• Hair removal

  • Traditional methods for removing unwanted body hair include shaving, waxing, the application of depilatory cream and electrolysis. Depilation by laser is a relatively new technique. It helps not only those with normal hair growth, but also those with excessive hairiness of the body or face, a condition called hirsutism which causes considerable psychological distress.

     

  • Hirsutism affects approximately 10% of women between the ages of 18 and 35. In most cases there is no obvious cause but some patients may have a hormonal disturbance. Hirsutism may also be a feature of the menopause. Unwanted hair is a significant problem for transsexuals and transvestites, and many males with hair on their back dislike it intensely. Children with hairy moles of the face or lumbar spine area are often teased.

    Treatment may be a little uncomfortable – it feels a little like an elastic band snapping against the skin – but some patients prefer to use local anaesthetic cream to numb the area first. Aloe vera gel may also be used during or after treatment for its cooling effect. Some lasers have a cooling system which reduces the discomfort of the treatment.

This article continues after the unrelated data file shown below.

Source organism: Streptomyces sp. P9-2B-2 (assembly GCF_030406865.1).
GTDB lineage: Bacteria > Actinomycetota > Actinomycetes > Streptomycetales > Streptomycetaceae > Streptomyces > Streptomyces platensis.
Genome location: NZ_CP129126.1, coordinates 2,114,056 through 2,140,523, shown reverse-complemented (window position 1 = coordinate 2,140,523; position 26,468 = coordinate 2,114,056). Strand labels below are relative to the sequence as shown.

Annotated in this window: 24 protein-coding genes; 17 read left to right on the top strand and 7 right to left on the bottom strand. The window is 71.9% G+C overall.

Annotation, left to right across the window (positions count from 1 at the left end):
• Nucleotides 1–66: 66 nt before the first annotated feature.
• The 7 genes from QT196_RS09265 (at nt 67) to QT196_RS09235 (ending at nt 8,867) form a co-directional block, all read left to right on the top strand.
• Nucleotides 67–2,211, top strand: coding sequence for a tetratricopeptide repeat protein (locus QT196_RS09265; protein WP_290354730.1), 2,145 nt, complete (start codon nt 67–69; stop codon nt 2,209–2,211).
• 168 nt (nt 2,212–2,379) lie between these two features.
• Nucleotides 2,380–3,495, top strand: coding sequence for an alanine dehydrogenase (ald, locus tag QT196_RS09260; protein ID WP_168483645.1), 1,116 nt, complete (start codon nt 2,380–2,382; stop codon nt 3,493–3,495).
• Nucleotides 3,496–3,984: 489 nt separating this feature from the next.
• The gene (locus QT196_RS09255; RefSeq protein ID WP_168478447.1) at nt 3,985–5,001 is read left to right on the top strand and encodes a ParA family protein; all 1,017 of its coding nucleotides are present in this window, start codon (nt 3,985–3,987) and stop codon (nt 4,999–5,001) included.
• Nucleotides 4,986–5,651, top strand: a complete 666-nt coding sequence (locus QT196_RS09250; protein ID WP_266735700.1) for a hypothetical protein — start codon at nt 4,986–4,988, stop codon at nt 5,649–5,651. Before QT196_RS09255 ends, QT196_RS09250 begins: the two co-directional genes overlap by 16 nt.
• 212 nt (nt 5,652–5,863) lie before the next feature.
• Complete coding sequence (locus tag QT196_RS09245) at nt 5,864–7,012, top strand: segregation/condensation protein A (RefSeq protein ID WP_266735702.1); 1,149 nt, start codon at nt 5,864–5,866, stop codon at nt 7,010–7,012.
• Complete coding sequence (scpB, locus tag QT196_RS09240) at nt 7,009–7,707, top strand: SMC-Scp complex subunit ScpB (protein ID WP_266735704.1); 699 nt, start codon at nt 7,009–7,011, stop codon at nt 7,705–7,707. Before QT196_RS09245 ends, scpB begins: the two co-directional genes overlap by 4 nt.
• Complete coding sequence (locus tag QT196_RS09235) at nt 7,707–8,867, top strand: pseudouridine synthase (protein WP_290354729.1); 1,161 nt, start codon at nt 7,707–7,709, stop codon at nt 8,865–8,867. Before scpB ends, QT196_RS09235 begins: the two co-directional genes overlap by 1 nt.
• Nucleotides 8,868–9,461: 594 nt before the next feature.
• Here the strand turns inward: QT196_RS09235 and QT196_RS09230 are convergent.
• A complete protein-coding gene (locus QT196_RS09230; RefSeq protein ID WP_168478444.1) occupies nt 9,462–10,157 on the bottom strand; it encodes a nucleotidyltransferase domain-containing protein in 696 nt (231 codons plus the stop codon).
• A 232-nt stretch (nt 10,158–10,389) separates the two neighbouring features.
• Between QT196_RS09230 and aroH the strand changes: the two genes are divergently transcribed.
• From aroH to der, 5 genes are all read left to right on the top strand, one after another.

After treatment, the treated area may look red and feel warm and tender. This feeling goes after a couple of hours, but in a few patients, particularly those with dark skin, blistering and crusting of the skin sometimes occurs after laser treatment. Some hairs disappear at the treatment session; others, which initially look curled up or “frazzled” may take a few days to fall out.

    Results

    Initial reports of laser hair removal were extremely promising, and some research went so far as to claim that it may be permanent, but this is generally not the case. A few patients do not respond to the laser treatment at all but many will have good results. Regrowth is not only less dense but also less coarse. In the ideal patient, with dark hair and pale skin, the hair usually disappears for two to three months and then slowly regrows. Repeat treatment is usually required several times a year. When laser treatment is carried out it is essential that all those within the treatment room, you and the staff, should wear protective goggles or glasses. Entry to the room is strictly controlled whilst treatment is being given.

    Complications and problems

    Laser light can damage the skins pigment and sometimes the treatment area may become unusually pale or dark several months after treatment. For this reason, it is always wise to carry out a small trial of treatment in an unobtrusive area before proceeding to extensive treatment. The test patch is examined six to eight weeks later for unwanted side effects and to carefully assess success before proceeding to further treatment. Special care is needed when treating patients with black or brown skin.